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Speech Processing AEGIS RET All-Hands Meeting University of Central Florida July 20, 2012 Applications of Images and Signals in High Schools.

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Presentation on theme: "Speech Processing AEGIS RET All-Hands Meeting University of Central Florida July 20, 2012 Applications of Images and Signals in High Schools."— Presentation transcript:

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2 Speech Processing AEGIS RET All-Hands Meeting University of Central Florida July 20, 2012 Applications of Images and Signals in High Schools

3 Contributors Dr. Veton Këpuska, Faculty Mentor, FIT Jacob Zurasky, Graduate Student Mentor, FIT Becky Dowell, RET Teacher, BPS Titusville High

4 Speech Processing Project Speech recognition requires speech to first be characterized by a set of “features” Features are used to determine what words are spoken. Our project implements the feature extraction stage of a speech processing application.

5 Timeline 1874: Alexander Graham Bell proves frequency harmonics from electrical signal can be divided 1952: Bell Labs develops first effective speech recognizer DARPA: speech should be understood, not just recognized 1980’s: Call center and text-to-speech products commercially available 1990’s: PC processing power allows use of SR software by ordinary user Timeline of Speech Recognition.

6 Applications Call center speech recognition Speech-to-text applications – Dictation software – Visual voice mail Hands-free user-interface – Siri – OnStar – XBOX Kinect Medical Applications – Parkinson’s Voice Initiative – Detection of sleep disorders

7 Difficulties Continuous Speech (word boundaries) Noise – Background – Other speakers Differences in speakers – Dialects/Accents – Male/female

8 Speech Recognition Front End: Pre-processing Back End: Recognition Speech Recognized speech Large amount of data. Ex: 256 samples Features Reduced data size. Ex: 13 features Front End – reduce amount of data for back end, but keep enough data to accurately describe the signal. Output is feature vector. 256 samples > 13 features Back End - statistical models used to classify feature vectors as a certain sound in speech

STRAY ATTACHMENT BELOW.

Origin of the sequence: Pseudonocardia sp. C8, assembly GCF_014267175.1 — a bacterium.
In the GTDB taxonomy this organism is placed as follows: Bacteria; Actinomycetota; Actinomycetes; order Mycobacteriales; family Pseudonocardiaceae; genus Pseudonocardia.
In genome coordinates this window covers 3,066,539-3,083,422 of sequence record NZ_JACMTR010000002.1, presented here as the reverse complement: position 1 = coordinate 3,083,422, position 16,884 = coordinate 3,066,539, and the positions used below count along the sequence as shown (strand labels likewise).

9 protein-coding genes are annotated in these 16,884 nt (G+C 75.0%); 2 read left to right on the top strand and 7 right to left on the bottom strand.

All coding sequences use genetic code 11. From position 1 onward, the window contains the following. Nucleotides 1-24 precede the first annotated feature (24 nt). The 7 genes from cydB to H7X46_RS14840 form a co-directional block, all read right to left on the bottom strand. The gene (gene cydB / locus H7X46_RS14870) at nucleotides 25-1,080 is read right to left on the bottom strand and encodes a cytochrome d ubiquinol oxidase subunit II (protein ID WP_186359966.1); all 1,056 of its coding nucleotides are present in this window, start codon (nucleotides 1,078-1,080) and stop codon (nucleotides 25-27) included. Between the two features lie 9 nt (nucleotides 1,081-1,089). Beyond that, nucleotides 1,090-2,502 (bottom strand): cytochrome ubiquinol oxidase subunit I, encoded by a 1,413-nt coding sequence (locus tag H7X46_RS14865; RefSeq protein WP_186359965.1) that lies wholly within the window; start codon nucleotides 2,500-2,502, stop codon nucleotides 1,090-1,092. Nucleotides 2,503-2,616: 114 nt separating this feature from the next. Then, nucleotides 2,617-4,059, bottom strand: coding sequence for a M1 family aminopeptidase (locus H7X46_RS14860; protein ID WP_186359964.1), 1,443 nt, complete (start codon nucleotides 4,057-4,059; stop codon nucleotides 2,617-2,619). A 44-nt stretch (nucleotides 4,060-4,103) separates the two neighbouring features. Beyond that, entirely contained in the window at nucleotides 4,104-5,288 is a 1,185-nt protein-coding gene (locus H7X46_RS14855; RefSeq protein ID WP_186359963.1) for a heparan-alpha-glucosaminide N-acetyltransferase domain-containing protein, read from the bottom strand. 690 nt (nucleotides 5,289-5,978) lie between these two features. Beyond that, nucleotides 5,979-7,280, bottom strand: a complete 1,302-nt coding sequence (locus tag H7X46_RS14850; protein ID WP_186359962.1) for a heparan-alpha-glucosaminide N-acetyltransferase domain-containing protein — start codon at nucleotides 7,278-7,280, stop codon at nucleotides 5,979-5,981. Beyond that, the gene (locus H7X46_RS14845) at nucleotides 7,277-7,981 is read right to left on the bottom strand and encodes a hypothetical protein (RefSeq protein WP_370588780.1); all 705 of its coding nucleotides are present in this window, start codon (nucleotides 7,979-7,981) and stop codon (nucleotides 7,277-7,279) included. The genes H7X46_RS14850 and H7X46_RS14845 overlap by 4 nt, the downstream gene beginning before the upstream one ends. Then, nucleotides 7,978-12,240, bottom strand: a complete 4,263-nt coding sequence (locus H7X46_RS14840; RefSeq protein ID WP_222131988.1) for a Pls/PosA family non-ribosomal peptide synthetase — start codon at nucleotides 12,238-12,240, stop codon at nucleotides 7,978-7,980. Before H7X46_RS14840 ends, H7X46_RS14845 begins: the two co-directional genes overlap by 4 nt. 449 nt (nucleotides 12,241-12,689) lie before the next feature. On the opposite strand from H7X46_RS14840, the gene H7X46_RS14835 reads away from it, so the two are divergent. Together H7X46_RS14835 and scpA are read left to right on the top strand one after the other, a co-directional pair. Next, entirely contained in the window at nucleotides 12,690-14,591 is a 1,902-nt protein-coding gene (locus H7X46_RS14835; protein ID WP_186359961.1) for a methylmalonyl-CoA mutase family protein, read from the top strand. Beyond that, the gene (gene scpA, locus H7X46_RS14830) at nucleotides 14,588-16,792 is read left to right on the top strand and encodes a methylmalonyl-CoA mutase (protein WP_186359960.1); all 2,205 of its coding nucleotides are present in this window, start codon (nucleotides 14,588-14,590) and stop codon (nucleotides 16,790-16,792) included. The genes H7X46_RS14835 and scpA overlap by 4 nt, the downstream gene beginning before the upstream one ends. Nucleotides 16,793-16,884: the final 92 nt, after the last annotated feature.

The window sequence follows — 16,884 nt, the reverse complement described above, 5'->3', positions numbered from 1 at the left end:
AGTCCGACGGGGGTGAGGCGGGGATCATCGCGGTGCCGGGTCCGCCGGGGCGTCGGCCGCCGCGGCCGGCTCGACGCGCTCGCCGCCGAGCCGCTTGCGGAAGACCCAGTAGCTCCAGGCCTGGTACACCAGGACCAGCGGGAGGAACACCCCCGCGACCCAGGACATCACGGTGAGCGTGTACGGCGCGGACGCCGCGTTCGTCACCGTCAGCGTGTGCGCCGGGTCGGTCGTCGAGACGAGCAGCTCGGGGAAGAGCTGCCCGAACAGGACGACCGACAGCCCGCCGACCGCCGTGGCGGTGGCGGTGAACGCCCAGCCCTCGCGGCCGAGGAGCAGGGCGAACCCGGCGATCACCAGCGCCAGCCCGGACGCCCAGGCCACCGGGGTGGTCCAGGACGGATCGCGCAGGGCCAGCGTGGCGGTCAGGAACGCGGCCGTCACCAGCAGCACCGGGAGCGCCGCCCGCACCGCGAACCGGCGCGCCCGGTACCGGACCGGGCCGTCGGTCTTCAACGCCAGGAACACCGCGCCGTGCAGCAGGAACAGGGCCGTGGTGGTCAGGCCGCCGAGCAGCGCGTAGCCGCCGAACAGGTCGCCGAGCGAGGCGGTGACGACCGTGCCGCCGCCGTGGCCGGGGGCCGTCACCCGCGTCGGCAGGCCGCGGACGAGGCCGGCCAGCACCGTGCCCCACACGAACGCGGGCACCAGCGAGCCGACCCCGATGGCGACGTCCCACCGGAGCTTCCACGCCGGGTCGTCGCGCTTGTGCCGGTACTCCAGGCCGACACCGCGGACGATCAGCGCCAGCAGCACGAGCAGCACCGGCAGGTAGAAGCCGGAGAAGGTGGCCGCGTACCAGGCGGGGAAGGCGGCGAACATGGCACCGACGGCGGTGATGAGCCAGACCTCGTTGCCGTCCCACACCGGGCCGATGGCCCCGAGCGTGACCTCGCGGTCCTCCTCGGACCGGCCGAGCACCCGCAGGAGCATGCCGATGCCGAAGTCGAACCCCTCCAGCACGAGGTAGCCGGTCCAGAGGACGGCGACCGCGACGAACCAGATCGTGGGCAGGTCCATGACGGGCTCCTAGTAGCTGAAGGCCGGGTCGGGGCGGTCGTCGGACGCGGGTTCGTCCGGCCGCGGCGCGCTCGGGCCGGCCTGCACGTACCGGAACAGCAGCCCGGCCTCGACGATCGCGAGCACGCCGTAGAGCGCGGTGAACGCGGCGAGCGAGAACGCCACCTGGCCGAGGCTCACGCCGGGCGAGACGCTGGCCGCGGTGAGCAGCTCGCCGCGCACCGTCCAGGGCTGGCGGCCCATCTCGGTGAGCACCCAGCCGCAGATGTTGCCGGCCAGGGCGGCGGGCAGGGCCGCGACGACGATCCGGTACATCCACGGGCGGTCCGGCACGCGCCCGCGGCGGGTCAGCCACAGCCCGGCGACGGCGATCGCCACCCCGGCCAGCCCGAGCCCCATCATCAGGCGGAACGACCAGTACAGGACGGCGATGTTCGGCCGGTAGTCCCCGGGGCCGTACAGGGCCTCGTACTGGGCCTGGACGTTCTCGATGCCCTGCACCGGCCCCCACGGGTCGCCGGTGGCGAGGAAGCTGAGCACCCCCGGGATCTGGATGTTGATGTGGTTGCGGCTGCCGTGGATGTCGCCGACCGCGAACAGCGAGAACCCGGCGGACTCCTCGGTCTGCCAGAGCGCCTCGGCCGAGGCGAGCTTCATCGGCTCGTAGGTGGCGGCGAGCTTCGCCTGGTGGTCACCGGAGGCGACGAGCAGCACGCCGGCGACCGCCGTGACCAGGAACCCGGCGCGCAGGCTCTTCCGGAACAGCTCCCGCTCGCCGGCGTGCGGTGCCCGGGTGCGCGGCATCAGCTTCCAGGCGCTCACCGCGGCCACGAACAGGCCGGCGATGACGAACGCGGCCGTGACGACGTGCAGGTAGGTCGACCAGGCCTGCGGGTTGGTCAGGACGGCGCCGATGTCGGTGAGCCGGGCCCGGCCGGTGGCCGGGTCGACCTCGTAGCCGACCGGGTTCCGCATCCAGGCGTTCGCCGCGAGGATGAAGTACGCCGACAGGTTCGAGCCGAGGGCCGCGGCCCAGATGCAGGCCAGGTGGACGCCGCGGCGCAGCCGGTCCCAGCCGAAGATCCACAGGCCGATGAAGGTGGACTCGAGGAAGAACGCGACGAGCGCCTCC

9 Front-End Processing of Speech Recognizer Pre- emphasis High pass filter to compensate for higher frequency roll off in human speech

10 Front-End Processing of Speech Recognizer Pre- emphasis Window High pass filter to compensate for higher frequency roll off in human speech Separate speech signal into frames Apply window to smooth edges of framed speech signal

11 Front-End Processing of Speech Recognizer Pre- emphasis Window FFT High pass filter to compensate for higher frequency roll off in human speech Separate speech signal into frames Apply window to smooth edges of framed speech signal Transform signal from time domain to frequency domain Human ear perceives sound based on frequency content

12 Front-End Processing of Speech Recognizer Pre- emphasis Window FFT Mel-Scale High pass filter to compensate for higher frequency roll off in human speech Separate speech signal into frames Apply window to smooth edges of framed speech signal Transform signal from time domain to frequency domain Human ear perceives sound based on frequency content Convert linear scale frequency (Hz) to logarithmic scale (mel-scale)